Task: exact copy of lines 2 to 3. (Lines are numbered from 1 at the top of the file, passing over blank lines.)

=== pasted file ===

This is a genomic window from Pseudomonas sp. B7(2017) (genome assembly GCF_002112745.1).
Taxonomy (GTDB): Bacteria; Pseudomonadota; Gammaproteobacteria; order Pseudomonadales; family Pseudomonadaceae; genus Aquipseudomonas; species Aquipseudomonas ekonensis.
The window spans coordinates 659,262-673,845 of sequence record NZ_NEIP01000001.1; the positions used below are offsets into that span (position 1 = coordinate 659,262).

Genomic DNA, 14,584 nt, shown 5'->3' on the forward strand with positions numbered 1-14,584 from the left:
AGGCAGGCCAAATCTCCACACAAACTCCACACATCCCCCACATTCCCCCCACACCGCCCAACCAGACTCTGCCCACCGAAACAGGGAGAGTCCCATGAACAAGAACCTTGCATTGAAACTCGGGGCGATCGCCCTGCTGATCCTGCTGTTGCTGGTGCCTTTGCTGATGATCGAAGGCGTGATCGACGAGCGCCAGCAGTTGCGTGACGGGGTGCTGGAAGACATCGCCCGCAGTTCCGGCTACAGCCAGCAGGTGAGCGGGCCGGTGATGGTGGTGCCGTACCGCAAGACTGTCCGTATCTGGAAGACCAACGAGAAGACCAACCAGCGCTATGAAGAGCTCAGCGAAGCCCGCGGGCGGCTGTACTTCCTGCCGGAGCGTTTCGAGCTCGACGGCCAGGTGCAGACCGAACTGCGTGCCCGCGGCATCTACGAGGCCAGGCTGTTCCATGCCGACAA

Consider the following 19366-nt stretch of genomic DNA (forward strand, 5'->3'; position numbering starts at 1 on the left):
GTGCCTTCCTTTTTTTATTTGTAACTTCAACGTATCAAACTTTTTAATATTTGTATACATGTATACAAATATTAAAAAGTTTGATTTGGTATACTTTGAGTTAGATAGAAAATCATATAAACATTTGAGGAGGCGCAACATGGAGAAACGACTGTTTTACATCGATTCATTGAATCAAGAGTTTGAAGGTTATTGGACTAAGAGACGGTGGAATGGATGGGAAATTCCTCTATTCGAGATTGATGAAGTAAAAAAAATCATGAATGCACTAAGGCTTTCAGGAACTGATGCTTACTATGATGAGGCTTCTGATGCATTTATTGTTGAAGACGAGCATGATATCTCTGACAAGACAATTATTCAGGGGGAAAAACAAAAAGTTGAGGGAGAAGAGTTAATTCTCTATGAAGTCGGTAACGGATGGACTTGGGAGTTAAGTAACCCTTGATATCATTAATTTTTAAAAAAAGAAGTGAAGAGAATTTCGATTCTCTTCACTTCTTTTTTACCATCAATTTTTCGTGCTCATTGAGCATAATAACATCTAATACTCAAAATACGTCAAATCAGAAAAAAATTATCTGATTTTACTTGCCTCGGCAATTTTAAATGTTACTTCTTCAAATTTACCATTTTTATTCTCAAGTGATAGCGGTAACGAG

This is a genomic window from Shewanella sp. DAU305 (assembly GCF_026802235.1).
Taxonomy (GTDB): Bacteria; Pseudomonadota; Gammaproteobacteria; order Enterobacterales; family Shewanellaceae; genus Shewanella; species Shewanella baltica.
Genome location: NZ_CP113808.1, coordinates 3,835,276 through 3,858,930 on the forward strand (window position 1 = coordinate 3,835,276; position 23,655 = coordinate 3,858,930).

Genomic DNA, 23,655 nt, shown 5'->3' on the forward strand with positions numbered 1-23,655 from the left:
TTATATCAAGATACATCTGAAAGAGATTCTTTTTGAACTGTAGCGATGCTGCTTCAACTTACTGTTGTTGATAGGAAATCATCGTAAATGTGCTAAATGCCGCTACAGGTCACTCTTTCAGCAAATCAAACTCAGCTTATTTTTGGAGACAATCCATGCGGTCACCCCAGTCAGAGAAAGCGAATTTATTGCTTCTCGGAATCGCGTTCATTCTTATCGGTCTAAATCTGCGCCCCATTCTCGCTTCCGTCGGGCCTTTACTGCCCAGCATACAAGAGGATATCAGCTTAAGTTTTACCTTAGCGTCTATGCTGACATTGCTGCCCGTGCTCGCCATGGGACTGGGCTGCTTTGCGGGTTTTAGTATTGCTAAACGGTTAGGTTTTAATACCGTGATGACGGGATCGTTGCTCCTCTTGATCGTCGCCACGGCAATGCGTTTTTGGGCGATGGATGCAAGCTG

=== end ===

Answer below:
Taxonomy (GTDB): Bacteria; Pseudomonadota; Gammaproteobacteria; order Pseudomonadales; family Pseudomonadaceae; genus Aquipseudomonas; species Aquipseudomonas ekonensis.
The window spans coordinates 659,262-673,845 of sequence record NZ_NEIP01000001.1; the positions used below are offsets into that span (position 1 = coordinate 659,262).